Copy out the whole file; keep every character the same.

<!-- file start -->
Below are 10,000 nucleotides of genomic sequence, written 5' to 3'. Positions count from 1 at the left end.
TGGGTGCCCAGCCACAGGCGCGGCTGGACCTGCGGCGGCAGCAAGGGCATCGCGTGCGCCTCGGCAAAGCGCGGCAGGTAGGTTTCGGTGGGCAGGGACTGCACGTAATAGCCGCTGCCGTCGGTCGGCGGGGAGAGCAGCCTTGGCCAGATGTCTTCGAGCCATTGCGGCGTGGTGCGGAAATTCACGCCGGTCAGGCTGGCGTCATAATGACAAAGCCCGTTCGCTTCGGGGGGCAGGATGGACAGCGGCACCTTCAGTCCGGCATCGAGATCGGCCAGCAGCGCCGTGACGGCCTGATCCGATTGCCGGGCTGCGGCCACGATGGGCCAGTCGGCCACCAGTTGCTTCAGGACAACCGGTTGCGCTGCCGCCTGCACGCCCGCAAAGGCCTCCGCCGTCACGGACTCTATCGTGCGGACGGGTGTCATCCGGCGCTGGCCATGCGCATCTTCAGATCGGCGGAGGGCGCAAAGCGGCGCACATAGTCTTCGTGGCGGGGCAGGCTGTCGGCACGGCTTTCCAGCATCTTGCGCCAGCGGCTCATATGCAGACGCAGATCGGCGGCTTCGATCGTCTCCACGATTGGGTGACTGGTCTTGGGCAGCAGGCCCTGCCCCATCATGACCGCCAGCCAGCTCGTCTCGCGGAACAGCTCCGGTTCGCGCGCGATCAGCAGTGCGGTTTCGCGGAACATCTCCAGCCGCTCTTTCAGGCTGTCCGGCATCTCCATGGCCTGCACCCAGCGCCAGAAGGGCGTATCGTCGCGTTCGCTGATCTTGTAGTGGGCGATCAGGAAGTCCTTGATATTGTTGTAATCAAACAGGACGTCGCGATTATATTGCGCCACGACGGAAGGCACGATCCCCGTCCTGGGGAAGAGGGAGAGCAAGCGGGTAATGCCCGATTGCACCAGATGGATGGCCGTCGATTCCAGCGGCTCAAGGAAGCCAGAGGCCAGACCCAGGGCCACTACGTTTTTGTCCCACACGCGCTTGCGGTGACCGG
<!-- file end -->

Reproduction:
Below are 10,000 nucleotides of genomic sequence, written 5' to 3'. Positions count from 1 at the left end.
TGGGTGCCCAGCCACAGGCGCGGCTGGACCTGCGGCGGCAGCAAGGGCATCGCGTGCGCCTCGGCAAAGCGCGGCAGGTAGGTTTCGGTGGGCAGGGACTGCACGTAATAGCCGCTGCCGTCGGTCGGCGGGGAGAGCAGCCTTGGCCAGATGTCTTCGAGCCATTGCGGCGTGGTGCGGAAATTCACGCCGGTCAGGCTGGCGTCATAATGACAAAGCCCGTTCGCTTCGGGGGGCAGGATGGACAGCGGCACCTTCAGTCCGGCATCGAGATCGGCCAGCAGCGCCGTGACGGCCTGATCCGATTGCCGGGCTGCGGCCACGATGGGCCAGTCGGCCACCAGTTGCTTCAGGACAACCGGTTGCGCTGCCGCCTGCACGCCCGCAAAGGCCTCCGCCGTCACGGACTCTATCGTGCGGACGGGTGTCATCCGGCGCTGGCCATGCGCATCTTCAGATCGGCGGAGGGCGCAAAGCGGCGCACATAGTCTTCGTGGCGGGGCAGGCTGTCGGCACGGCTTTCCAGCATCTTGCGCCAGCGGCTCATATGCAGACGCAGATCGGCGGCTTCGATCGTCTCCACGATTGGGTGACTGGTCTTGGGCAGCAGGCCCTGCCCCATCATGACCGCCAGCCAGCTCGTCTCGCGGAACAGCTCCGGTTCGCGCGCGATCAGCAGTGCGGTTTCGCGGAACATCTCCAGCCGCTCTTTCAGGCTGTCCGGCATCTCCATGGCCTGCACCCAGCGCCAGAAGGGCGTATCGTCGCGTTCGCTGATCTTGTAGTGGGCGATCAGGAAGTCCTTGATATTGTTGTAATCAAACAGGACGTCGCGATTATATTGCGCCACGACGGAAGGCACGATCCCCGTCCTGGGGAAGAGGGAGAGCAAGCGGGTAATGCCCGATTGCACCAGATGGATGGCCGTCGATTCCAGCGGCTCAAGGAAGCCAGAGGCCAGACCCAGGGCCACTACGTTTTTGTCCCACACGCGCTTGCGGTGACCGG